If you're tired of spending your mornings fighting other family members for the first chance at a hot bath or shower, or you find yourself frequently cutting showers short after the tap begins to run cold, you may be in the market for a new water heater. When it comes to effectiveness and efficiency, you might wonder about your options—including an on-demand or tankless hot water heater that heats only the water you use. Read on to learn more about the factors you'll want to consider when deciding whether an on-demand water heater is the right choice for your family.
What Is Your Typical Water Use Pattern?
Unlike "tanked" water heaters, which store dozens (or hundreds) of gallons of water and maintain this water at a consistent temperature, on-demand water heaters—as the name implies—only heat water as it passes through the tank on the way to a faucet or tap. Eliminating the need to keep a constant source of hot water on hand makes tankless water heaters highly efficient.
However, this efficiency can sometimes come at the cost of not having water when you need it. Each tankless water heater will have a "gallons per minute" (gpm) rating, which allows you to see exactly how many gallons of water your heater can heat at any given moment. This gpm flow rating is usually more than sufficient for baths, showers, laundry, dishes, and everything else you do that uses hot water; however, if you and your family members tend to multi-task by taking a shower while the dishwasher or washer is running or by using two bathrooms' showers at the same time, your water heater may not be able to keep up.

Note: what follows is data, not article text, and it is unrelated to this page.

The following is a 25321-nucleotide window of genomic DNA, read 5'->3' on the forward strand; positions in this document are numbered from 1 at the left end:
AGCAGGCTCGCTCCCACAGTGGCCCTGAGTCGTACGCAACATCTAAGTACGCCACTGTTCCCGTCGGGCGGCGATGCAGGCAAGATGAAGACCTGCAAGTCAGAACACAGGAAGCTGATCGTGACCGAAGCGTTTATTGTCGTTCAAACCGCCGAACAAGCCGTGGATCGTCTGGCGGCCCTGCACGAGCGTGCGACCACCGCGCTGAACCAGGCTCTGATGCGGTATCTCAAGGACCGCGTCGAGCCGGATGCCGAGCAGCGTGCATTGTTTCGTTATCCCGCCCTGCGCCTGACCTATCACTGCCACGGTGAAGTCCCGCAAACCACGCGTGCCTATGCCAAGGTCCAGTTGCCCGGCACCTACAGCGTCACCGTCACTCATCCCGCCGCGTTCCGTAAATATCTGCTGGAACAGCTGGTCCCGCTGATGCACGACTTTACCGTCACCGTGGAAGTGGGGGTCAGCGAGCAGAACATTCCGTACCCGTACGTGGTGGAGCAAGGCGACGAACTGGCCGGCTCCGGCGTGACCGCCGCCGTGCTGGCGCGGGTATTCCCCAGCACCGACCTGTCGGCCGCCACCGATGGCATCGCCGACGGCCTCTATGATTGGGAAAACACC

In most cases, this just requires a mild lifestyle adjustment; once you get used to the fact that simultaneous showers are no longer the norm, you're unlikely to miss it. In other cases, such as large families where frequent hot water use is all but necessary, a tanked water heater may be a better choice.
What Are Your Typical Utility Costs?
In some parts of the country, electricity and natural gas rates are quite high. If you live in one of these areas, converting from a tanked to a tankless water heater can save you hundreds or even thousands of dollars in utility costs over the course of a year. Although tankless water heaters have a higher up-front cost than many tanked water heaters, this reduction in energy use can allow you to recoup your costs within a year or two.
On the other hand, if you live in a region with low energy rates, you may not see as much of a utility bill reduction, and it may take far longer to recoup the difference in cost between a tanked and tankless water heater.